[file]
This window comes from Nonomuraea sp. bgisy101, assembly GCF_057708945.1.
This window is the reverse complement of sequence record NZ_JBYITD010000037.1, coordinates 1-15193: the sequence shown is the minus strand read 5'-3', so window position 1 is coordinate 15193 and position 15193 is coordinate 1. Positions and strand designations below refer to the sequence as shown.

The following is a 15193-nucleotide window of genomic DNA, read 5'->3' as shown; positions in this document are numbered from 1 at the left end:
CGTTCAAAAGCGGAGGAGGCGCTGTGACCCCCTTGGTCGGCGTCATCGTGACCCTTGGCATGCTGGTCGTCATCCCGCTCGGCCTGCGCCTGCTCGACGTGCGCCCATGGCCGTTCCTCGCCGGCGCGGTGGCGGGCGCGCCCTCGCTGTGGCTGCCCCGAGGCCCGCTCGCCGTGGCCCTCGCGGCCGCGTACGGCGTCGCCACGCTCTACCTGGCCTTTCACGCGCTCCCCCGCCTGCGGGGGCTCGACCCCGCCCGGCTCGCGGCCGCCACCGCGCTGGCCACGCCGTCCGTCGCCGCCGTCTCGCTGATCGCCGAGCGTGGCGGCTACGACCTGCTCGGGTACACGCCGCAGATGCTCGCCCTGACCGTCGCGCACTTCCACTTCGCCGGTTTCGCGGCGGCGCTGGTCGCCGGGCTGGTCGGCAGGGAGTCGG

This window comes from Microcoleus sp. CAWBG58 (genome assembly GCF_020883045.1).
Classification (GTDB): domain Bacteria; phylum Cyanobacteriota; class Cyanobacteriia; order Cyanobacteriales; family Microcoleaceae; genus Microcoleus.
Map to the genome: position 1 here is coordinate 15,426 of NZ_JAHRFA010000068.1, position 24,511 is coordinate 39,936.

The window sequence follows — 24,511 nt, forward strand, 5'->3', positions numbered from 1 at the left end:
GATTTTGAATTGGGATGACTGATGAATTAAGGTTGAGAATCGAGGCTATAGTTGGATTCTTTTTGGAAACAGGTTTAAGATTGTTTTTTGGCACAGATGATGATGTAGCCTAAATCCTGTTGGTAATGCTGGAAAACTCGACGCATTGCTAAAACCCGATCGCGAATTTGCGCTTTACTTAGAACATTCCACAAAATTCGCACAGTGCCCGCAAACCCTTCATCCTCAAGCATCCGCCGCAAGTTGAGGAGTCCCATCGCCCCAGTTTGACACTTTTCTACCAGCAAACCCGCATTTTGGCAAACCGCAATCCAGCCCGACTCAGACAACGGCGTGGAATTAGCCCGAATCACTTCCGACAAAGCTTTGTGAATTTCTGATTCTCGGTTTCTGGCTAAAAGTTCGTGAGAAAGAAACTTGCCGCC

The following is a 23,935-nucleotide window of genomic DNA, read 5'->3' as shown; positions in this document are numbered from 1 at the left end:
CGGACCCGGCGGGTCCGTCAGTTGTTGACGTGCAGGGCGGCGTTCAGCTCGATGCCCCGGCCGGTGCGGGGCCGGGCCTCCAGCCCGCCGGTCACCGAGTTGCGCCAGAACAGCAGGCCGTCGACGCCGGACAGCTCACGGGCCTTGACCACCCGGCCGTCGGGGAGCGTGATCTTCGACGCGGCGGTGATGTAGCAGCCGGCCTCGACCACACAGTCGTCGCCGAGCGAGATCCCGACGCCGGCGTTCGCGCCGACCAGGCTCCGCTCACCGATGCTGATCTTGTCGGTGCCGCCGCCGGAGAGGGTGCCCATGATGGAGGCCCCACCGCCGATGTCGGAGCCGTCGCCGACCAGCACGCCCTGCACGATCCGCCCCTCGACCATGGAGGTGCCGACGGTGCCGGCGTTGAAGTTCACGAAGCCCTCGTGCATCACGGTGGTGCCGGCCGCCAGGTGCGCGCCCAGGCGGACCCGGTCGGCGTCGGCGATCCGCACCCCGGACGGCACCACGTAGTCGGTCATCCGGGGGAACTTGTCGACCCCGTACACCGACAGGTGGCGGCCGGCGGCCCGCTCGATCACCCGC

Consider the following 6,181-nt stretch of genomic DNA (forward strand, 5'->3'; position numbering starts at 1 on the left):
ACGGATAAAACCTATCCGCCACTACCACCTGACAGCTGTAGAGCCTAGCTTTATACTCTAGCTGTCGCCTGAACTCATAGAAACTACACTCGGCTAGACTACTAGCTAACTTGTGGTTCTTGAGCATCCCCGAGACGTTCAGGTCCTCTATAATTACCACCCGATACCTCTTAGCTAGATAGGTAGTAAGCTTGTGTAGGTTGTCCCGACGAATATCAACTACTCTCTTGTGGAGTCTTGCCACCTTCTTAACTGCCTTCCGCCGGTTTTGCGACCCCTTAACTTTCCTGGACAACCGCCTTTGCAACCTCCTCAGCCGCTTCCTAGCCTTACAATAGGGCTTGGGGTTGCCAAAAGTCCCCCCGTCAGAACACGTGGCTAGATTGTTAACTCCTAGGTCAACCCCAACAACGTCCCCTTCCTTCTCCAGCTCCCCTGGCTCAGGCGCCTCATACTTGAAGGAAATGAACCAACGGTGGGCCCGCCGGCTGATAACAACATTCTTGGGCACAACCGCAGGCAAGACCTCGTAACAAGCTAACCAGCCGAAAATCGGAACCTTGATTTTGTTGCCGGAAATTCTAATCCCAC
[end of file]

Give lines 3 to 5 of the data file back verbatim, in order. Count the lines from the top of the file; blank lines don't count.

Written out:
The following is a 15193-nucleotide window of genomic DNA, read 5'->3' as shown; positions in this document are numbered from 1 at the left end:
CGTTCAAAAGCGGAGGAGGCGCTGTGACCCCCTTGGTCGGCGTCATCGTGACCCTTGGCATGCTGGTCGTCATCCCGCTCGGCCTGCGCCTGCTCGACGTGCGCCCATGGCCGTTCCTCGCCGGCGCGGTGGCGGGCGCGCCCTCGCTGTGGCTGCCCCGAGGCCCGCTCGCCGTGGCCCTCGCGGCCGCGTACGGCGTCGCCACGCTCTACCTGGCCTTTCACGCGCTCCCCCGCCTGCGGGGGCTCGACCCCGCCCGGCTCGCGGCCGCCACCGCGCTGGCCACGCCGTCCGTCGCCGCCGTCTCGCTGATCGCCGAGCGTGGCGGCTACGACCTGCTCGGGTACACGCCGCAGATGCTCGCCCTGACCGTCGCGCACTTCCACTTCGCCGGTTTCGCGGCGGCGCTGGTCGCCGGGCTGGTCGGCAGGGAGTCGG

This window comes from Microcoleus sp. CAWBG58 (genome assembly GCF_020883045.1).